Dignity for the exploited, the hounded, the paperless, the Other

Month: August, 2017

Witches and a Bohemian

In western India, two years ago, a certain law was passed which defined witchcraft as “the use of supernatural power with evil intention”. That it was found necessary to legally ban this practice, implies that elected legislators believe in the existence of magic. In 2015.

The act also bans the hunting of witches. It states, “Whoever forces a woman, branding her as witch, to drink or eat any inedible substance or any obnoxious substance or parade her naked or with scanty cloths or with painted face or body or commits any similar acts which is derogatory to human dignity or displaces her from her house or other property shall be punishable with rigorous imprisonment for a term which shall not be less than three years but which may extend to seven years or with fine which shall not be less than fifty thousand rupees or with both.”

This is shocking because it suggests that the things outlawed by this sentence have taken place often enough to be so explicitly prohibited.

Even more unsettling is the question: what if the paraded-naked, force-fed, painted, evicted female is not, after all, a witch? Is the punishment different? What if a man is thus brutalized? Are the consequences milder? What if the woman is forced to eat an edible substance? Is that permissible?

The quoted sentence is dry and sterile, as must be expected in a piece of legislation. The phenomena it refers to, however, must be gory and full of the screams of a woman mishandled by an entire community.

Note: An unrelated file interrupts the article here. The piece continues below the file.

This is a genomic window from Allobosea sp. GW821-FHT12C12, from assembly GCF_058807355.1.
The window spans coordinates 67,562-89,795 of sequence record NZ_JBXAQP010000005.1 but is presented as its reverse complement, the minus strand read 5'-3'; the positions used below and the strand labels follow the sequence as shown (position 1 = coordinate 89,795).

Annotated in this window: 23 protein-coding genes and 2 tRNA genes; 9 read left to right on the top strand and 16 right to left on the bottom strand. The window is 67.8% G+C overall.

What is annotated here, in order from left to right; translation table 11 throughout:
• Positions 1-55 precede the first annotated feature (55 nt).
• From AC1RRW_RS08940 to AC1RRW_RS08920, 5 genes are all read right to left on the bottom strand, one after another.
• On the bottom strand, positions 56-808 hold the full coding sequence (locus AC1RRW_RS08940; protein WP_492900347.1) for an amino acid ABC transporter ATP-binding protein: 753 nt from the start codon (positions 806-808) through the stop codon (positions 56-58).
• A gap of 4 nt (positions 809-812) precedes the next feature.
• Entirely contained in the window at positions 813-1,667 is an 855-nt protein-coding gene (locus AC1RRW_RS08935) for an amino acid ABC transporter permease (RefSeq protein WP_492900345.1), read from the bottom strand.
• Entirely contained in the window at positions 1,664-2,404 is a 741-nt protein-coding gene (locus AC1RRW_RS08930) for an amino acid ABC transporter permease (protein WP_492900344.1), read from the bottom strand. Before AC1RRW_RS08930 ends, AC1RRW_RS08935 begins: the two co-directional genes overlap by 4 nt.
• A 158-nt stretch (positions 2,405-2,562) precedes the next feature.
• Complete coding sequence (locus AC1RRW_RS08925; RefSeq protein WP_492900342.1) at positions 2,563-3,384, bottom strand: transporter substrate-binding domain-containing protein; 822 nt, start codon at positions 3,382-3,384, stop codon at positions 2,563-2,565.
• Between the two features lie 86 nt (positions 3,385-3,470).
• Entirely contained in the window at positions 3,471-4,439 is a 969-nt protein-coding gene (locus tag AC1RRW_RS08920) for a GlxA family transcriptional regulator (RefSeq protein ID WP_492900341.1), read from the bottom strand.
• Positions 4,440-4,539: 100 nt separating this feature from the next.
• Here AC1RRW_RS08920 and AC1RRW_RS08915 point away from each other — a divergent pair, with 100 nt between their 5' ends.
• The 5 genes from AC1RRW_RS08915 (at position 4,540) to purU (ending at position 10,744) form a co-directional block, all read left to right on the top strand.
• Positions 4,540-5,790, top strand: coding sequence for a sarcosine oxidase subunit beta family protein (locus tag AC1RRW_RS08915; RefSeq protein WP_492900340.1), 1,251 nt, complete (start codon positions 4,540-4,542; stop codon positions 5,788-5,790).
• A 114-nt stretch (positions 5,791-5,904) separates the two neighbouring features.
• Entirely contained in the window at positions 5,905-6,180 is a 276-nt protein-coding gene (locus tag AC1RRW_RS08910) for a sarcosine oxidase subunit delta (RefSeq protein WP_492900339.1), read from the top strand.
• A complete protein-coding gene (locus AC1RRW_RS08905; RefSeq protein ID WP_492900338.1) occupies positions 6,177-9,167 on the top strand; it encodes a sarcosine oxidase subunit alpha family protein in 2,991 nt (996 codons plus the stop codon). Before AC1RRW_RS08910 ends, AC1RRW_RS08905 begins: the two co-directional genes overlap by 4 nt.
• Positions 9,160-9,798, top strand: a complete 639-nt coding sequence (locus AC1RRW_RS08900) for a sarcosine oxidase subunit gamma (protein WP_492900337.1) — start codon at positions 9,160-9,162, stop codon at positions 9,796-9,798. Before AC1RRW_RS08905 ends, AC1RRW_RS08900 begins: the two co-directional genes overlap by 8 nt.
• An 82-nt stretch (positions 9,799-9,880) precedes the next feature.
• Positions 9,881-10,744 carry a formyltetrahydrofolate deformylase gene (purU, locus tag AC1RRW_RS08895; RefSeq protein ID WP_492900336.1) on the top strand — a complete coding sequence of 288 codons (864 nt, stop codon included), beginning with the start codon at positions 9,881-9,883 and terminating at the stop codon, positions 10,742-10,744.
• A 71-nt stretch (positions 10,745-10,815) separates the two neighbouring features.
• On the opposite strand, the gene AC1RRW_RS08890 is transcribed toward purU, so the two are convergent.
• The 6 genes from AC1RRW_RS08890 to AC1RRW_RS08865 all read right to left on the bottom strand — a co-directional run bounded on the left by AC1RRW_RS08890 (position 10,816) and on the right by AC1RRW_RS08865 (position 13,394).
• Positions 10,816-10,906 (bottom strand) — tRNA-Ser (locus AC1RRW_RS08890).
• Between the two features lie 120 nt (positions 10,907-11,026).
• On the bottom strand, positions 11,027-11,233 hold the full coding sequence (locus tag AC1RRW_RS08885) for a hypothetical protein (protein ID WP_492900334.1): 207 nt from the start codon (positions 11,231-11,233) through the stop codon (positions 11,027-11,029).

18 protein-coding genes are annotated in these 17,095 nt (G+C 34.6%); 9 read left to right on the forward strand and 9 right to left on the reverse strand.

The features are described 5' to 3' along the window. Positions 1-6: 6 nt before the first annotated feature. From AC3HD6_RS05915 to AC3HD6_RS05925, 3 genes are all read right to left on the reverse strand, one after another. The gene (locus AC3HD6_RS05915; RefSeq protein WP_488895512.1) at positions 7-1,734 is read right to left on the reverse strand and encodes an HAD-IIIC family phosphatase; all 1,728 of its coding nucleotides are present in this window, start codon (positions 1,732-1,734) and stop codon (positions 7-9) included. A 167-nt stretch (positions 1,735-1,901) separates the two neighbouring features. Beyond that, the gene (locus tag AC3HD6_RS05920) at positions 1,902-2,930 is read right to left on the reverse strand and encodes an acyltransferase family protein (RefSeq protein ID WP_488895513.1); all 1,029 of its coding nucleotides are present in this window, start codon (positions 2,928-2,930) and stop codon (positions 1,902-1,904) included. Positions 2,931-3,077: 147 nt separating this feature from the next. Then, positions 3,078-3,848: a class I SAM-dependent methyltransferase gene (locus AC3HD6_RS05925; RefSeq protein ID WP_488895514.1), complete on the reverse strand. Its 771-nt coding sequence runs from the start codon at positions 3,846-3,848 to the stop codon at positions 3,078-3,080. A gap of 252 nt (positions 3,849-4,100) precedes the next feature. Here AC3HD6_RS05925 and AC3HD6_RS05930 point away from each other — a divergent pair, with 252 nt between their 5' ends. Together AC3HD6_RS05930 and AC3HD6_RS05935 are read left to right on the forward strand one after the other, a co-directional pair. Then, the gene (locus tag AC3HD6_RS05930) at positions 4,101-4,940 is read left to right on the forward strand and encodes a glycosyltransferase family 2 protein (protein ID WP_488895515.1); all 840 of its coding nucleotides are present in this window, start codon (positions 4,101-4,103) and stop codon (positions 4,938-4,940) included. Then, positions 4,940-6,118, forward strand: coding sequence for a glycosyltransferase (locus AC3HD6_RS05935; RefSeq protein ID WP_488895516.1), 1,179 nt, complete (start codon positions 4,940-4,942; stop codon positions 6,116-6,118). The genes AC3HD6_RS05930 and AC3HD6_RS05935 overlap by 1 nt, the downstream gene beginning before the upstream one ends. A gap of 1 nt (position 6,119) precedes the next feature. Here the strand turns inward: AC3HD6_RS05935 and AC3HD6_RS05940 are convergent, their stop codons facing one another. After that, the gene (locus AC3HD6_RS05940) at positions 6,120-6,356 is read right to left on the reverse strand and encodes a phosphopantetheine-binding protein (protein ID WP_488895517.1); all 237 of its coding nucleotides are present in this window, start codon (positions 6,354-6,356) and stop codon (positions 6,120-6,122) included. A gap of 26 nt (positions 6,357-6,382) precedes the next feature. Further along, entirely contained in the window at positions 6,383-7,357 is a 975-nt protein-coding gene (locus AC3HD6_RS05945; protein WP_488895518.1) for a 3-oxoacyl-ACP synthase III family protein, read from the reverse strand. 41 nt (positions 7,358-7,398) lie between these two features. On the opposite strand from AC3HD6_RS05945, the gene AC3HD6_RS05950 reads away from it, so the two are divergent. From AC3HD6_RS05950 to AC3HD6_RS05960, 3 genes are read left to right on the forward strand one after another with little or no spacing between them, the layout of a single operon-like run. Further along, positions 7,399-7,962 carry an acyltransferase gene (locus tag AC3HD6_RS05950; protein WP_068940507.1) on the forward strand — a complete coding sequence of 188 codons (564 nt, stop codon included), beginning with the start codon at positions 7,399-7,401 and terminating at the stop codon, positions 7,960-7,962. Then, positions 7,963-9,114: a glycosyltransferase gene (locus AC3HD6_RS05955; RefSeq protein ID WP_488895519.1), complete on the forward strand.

Kafka would have been unemployed in India.



Hindi and English pdf version:

English text:

Virginity and pieces of string


As a child, I had often heard of the fabulous Indian rope trick, and was disappointed that I had never witnessed it. The feat has variations, I just read on Wikipedia, but most involve an ordinary rope ascending by itself into the sky, rigid enough to support the performer’s weight, who climbs to the far end, and then disappears. It is the India of the snake charmers, a magical land, a bygone era.

India today demands an even more developed sense of fantasy. Two instances of this were on Twitter yesterday.

One is a medical college which asks employees whether one is a virgin or not. Jeanne d’Arc would have understood the reasons behind this, but we who are not medieval French teenagers are mystified.

The other is a governmental order directing all employees of a certain department to celebrate the Hindu festival of Raksha Bandhan. This is not a suggestion. The note demands that “all the lady staff” shall tie pieces of string around the wrists of their (exclusively-male?) colleagues. This would be a harmless, amusing anachronism, if the energy, attention and other resources were not urgently needed to solve problems of indigence, human dignity, violence, unemployment, education and hygiene. The usual things, that is, that elected, paid governments are expected to tackle. Instead, they want the females to symbolically regard their co-workers as their siblings — and hope that those to whom this particular Hindu tradition is alien are tolerant enough to accept this transgression of the state into the realm of the Gods and personal cultural choice.

On the topic of culture, it is time to repudiate the usurpation by the Czechs: wherever Kafka might have been born, he is Indian.